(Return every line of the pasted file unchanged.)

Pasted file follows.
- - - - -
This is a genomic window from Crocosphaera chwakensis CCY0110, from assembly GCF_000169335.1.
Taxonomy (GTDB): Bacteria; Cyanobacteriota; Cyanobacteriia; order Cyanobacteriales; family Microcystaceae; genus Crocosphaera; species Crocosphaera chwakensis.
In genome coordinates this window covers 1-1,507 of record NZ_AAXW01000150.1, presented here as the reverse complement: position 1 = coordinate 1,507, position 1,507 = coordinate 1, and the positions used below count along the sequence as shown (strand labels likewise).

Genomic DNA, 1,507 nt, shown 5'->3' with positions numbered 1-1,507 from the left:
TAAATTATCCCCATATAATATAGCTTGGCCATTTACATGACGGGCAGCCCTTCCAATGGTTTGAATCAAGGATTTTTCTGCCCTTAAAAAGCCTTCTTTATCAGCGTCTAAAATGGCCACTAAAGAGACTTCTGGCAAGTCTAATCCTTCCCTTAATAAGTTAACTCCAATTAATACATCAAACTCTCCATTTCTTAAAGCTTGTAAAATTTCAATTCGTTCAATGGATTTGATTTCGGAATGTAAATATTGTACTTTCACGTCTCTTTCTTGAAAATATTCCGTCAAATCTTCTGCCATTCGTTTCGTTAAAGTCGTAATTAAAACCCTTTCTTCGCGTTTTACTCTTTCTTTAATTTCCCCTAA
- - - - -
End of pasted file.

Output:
This is a genomic window from Crocosphaera chwakensis CCY0110, from assembly GCF_000169335.1.
Taxonomy (GTDB): Bacteria; Cyanobacteriota; Cyanobacteriia; order Cyanobacteriales; family Microcystaceae; genus Crocosphaera; species Crocosphaera chwakensis.
In genome coordinates this window covers 1-1,507 of record NZ_AAXW01000150.1, presented here as the reverse complement: position 1 = coordinate 1,507, position 1,507 = coordinate 1, and the positions used below count along the sequence as shown (strand labels likewise).

Genomic DNA, 1,507 nt, shown 5'->3' with positions numbered 1-1,507 from the left:
TAAATTATCCCCATATAATATAGCTTGGCCATTTACATGACGGGCAGCCCTTCCAATGGTTTGAATCAAGGATTTTTCTGCCCTTAAAAAGCCTTCTTTATCAGCGTCTAAAATGGCCACTAAAGAGACTTCTGGCAAGTCTAATCCTTCCCTTAATAAGTTAACTCCAATTAATACATCAAACTCTCCATTTCTTAAAGCTTGTAAAATTTCAATTCGTTCAATGGATTTGATTTCGGAATGTAAATATTGTACTTTCACGTCTCTTTCTTGAAAATATTCCGTCAAATCTTCTGCCATTCGTTTCGTTAAAGTCGTAATTAAAACCCTTTCTTCGCGTTTTACTCTTTCTTTAATTTCCCCTAA